When joining a medical aid, it’s easy to be intimidated by what seems like an endless list of questions. These can range from when you last underwent an operation to whether or not you’re taking any medication. But why so many questions, and so specific?
It is actually quite important, and you want to be 100% honest and thorough when completing these. Ideally, you would want your broker (also known as healthcare adviser) to be present. That way he/she can explain terms you may not understand, or help ensure that you don’t leave something out that you may consider irrelevant.
Why is it important? Firstly, because if you do not correctly and fully disclose your medical history, your claims may be rejected. In fact, you may also get kicked off the medical aid, and may even face fraud charges. Secondly, as you may well know, medical aid members share the same pool of funds. In other words, your contributions go into a savings bank from which all claims need to be paid. Therefore, it is important to avoid a situation where a person waits until they get sick, joins a medical aid and immediately claims for an expensive operation. That would mean that those members who have been contributing monthly, without claiming, have to pay for this new member’s healthcare expenses, without the new member having contributed to the pool.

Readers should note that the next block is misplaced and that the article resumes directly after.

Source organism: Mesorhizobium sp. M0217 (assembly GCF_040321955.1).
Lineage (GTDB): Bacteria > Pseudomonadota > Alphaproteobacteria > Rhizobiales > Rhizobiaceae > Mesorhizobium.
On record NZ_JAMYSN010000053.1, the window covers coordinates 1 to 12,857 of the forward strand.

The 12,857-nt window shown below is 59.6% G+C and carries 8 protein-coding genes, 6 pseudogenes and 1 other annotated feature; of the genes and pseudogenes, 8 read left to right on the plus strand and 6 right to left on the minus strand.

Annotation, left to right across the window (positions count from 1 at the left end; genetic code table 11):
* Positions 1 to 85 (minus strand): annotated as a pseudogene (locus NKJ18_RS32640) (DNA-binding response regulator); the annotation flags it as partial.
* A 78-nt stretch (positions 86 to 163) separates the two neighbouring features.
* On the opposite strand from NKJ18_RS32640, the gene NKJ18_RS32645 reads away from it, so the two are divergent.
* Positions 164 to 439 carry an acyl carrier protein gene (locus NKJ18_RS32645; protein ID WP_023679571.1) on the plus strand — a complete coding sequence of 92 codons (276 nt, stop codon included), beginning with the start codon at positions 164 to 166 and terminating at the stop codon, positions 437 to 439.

Based on the disclosure of things like existing medical conditions, medical aid schemes can protect existing members’ funds from abuse by new members, through waiting periods and late joiner penalties. And, as a new member joining, you may be better placed to understand which option you should be joining, once you have completed the questions on the application form.
Can a medical aid refuse to accept you as a member if you do have an existing illness? Nope! South Africa’s strictly controlled medical aid industry is very serious about making sure that despite your age or medical history, you are able to take out healthcare cover and start contributing to a pool of funds which can protect you against future medical expenses.